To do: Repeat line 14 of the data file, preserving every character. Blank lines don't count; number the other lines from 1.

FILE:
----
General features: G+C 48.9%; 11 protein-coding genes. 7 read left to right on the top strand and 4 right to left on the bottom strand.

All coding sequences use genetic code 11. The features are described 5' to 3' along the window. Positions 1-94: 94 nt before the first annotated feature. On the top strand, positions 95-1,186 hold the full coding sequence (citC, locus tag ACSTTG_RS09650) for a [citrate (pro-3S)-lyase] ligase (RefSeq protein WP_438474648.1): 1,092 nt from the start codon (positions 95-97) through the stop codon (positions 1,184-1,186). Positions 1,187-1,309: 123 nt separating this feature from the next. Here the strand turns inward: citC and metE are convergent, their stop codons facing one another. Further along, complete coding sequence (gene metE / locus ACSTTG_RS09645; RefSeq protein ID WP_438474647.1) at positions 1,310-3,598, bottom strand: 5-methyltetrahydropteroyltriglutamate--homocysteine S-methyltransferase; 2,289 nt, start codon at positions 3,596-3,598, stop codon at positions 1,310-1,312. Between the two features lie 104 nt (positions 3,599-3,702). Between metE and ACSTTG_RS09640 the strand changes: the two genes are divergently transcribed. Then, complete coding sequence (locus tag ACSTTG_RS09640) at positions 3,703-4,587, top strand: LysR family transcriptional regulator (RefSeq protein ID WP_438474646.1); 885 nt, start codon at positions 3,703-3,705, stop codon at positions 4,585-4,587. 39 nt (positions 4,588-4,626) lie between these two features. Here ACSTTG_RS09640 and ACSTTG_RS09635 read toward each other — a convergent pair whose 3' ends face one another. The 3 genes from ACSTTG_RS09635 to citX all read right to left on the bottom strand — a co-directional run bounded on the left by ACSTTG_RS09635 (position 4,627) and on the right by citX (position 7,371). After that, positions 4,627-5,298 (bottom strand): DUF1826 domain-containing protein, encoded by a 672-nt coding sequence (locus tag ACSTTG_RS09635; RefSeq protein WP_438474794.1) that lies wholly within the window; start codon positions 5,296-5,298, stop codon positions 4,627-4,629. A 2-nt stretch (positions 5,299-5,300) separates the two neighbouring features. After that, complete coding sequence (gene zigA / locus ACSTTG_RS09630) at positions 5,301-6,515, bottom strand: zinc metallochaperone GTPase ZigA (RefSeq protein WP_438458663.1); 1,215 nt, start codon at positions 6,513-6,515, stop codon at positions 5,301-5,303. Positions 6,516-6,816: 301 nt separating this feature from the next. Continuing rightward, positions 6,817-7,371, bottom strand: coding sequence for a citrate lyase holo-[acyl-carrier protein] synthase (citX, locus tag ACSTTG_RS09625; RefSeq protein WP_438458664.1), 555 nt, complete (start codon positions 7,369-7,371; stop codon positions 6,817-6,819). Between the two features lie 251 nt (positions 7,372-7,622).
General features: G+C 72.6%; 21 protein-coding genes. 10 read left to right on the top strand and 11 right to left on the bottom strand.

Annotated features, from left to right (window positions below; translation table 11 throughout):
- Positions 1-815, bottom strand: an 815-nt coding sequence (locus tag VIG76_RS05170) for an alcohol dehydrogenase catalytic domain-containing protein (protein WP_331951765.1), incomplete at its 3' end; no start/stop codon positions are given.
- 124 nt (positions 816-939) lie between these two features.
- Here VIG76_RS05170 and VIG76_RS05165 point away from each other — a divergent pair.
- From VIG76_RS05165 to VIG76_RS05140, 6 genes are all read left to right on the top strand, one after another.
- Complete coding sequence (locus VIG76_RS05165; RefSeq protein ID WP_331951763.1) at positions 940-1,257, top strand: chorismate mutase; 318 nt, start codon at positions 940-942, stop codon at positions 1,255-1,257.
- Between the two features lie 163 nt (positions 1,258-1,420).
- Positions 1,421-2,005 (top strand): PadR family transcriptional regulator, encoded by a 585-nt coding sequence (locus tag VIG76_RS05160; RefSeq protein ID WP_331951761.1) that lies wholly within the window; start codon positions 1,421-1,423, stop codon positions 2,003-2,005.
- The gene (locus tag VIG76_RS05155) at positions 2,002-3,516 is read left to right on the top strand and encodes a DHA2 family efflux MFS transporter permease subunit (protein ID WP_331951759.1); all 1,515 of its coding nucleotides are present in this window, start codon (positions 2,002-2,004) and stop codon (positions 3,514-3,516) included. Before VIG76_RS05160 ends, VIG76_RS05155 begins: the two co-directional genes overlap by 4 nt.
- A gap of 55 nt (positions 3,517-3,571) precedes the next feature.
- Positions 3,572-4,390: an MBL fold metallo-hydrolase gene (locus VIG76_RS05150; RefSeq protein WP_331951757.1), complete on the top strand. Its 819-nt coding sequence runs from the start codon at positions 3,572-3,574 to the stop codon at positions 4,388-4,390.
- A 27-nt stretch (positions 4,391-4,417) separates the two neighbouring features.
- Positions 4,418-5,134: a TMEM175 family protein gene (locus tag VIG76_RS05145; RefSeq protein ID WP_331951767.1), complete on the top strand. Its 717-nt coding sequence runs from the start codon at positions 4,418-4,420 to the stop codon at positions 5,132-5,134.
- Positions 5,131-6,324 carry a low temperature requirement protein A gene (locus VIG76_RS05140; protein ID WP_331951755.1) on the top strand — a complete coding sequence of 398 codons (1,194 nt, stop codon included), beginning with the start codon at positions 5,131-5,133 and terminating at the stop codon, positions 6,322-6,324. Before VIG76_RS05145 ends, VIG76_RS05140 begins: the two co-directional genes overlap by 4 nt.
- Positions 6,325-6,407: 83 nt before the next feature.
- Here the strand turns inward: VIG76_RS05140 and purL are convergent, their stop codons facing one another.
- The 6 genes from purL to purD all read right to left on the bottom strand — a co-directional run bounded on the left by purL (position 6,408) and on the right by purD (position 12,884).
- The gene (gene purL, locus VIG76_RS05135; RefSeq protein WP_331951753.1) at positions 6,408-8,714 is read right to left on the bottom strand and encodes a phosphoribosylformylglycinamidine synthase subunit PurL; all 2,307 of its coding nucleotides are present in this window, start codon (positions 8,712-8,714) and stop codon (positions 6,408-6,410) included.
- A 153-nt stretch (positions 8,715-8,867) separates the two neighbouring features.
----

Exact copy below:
- Positions 3,572-4,390: an MBL fold metallo-hydrolase gene (locus VIG76_RS05150; RefSeq protein WP_331951757.1), complete on the top strand. Its 819-nt coding sequence runs from the start codon at positions 3,572-3,574 to the stop codon at positions 4,388-4,390.